New York’s congressional maps were improperly gerrymandered, mid-level court concludes

“Democratic leaders in the legislature drafted the 2022 congressional redistricting map without any Republican input, and the map was adopted by the Legislature without a single Republican vote in favor of it,” a decision from three of the five judges on the court said.

“Under the 2012 congressional map there were 19 elected Democrats and 8 elected Republicans and under the 2022 congressional map there were 22 Democrat-majority and 4 Republican-majority districts.”

Thursday’s decision was a partial victory for Democrats. The court found the process lawmakers used to enact the maps was permissible. It also concluded that the 213 districts for state legislators were properly drawn.

“We are pleased the Court upheld the legislature’s process and the right for the legislature to enact these maps,” state Senate Democratic spokesperson Mike Murphy said in a statement. “The newly-drawn Senate and Assembly maps are now valid. We always knew this case would end at the Court of Appeals and look forward to being heard on our appeal to uphold the Congressional map as well.”

The decision was less sweeping than one issued by a lower-level court in late March. The Republican state judge in Steuben County there concluded that the Legislature never had the authority to draw the lines because the exact process prescribed by a 2014 constitutional amendment on redistricting was not followed.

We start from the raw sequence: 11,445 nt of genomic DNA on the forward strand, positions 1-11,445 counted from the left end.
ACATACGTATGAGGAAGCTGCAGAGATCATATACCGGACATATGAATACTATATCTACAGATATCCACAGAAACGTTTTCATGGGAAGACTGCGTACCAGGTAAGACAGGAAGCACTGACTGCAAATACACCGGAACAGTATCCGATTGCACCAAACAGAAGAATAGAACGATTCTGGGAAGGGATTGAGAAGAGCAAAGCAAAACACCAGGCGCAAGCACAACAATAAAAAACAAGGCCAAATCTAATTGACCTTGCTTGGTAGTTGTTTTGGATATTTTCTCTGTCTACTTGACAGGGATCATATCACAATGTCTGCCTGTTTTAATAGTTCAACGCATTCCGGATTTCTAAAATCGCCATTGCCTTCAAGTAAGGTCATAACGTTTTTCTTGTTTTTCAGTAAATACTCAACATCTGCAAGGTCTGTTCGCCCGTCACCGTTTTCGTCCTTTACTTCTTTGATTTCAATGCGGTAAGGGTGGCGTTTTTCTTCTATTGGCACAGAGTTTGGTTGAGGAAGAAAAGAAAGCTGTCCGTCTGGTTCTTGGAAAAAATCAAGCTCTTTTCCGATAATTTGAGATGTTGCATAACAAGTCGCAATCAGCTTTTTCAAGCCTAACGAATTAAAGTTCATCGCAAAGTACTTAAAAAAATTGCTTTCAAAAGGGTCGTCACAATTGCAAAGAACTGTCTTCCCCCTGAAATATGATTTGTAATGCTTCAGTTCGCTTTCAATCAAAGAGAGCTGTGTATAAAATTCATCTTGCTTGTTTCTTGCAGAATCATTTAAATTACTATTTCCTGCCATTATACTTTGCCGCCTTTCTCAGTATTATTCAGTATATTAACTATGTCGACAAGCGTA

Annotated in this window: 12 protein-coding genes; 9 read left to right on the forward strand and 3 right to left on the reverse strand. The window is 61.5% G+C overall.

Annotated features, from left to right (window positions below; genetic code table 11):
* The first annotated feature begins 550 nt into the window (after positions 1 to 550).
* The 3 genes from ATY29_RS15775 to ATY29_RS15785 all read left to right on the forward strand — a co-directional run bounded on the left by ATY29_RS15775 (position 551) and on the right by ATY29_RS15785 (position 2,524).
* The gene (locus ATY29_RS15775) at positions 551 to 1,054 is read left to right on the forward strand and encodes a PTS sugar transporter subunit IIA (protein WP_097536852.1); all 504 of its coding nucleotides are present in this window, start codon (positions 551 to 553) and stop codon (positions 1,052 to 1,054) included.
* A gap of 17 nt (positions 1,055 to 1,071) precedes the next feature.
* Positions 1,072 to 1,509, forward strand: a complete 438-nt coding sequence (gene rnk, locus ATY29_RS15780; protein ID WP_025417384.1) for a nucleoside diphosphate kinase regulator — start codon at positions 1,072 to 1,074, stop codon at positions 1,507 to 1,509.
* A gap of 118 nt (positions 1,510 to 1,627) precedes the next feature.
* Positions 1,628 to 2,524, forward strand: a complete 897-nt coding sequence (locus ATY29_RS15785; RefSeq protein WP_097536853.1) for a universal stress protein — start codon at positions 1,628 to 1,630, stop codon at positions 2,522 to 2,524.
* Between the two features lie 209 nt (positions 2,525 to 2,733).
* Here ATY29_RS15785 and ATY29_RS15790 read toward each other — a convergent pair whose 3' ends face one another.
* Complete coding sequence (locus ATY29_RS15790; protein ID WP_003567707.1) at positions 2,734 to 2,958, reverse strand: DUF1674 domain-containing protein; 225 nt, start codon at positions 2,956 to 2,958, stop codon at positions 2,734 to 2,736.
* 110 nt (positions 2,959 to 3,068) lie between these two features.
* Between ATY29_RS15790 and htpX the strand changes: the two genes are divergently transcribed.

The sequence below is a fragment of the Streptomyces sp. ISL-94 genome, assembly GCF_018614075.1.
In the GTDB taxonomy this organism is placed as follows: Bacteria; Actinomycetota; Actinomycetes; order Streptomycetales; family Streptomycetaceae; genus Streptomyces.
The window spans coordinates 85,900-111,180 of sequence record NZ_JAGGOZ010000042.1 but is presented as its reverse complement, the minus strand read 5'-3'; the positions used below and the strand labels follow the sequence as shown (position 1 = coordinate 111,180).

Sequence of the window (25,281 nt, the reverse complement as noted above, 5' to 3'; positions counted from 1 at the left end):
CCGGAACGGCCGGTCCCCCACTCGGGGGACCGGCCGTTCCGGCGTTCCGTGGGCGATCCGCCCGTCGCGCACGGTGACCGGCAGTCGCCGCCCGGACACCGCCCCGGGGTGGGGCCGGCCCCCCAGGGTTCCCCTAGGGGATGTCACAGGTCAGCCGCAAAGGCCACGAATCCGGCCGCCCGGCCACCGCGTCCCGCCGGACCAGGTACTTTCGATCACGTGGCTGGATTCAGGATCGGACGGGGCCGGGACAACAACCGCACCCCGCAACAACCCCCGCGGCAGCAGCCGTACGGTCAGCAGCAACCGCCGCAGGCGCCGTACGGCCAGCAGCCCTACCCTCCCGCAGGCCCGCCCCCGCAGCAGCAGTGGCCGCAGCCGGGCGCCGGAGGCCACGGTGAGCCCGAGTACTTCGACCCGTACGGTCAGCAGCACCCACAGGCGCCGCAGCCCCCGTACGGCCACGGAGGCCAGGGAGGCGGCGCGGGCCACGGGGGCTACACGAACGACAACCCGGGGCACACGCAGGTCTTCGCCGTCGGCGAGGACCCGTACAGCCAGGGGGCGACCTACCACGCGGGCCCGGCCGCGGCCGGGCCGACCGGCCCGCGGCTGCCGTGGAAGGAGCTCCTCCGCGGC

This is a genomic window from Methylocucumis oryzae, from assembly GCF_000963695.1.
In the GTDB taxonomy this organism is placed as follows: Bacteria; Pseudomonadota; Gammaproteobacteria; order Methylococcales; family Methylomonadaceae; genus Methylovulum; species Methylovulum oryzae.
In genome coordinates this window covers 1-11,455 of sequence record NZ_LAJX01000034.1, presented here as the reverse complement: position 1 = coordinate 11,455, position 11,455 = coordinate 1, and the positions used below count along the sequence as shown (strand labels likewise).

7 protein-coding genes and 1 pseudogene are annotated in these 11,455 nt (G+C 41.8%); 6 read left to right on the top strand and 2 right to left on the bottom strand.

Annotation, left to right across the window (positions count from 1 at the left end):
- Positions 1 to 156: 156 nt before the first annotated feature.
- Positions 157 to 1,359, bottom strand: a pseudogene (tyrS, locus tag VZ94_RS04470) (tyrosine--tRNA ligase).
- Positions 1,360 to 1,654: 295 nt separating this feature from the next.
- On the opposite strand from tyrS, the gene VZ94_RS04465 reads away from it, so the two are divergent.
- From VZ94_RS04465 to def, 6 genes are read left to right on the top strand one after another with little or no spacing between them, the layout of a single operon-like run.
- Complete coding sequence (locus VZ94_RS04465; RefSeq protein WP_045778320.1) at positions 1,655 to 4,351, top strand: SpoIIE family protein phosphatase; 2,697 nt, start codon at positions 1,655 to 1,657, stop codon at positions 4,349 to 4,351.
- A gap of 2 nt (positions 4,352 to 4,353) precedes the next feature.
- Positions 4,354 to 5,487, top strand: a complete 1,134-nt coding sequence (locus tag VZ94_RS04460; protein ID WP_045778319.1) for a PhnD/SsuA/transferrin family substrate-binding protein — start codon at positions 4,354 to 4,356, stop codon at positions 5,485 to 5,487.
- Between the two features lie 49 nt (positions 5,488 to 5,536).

Each of the judges at the appellate court in Rochester decided this was not an issue.

“We conclude that the New York State Constitution is silent as to the appropriate procedure to be utilized in the event that” the mapmaking commission fails to come up with all of its required draft plans, the majority opinion said. “We thus conclude that the legislation used to fill the gap in that procedure is not unconstitutional and that the redistricting maps enacted by the legislature pursuant to that legislation are not void.”

And since the lower court’s March decision to toss the state legislative lines was based on a Republican argument that the proper procedure was not followed, those lines can stand.

But the majority of the judges on the appellate panel agreed with Republican arguments that the Congressional lines run afoul of new language in the state constitution that prohibit maps designed to benefit a particular party.

Two of the five judges dissented with that conclusion, saying it was proper to question “the validity of the methodology” Republicans used to argue the lines were gerrymandered.

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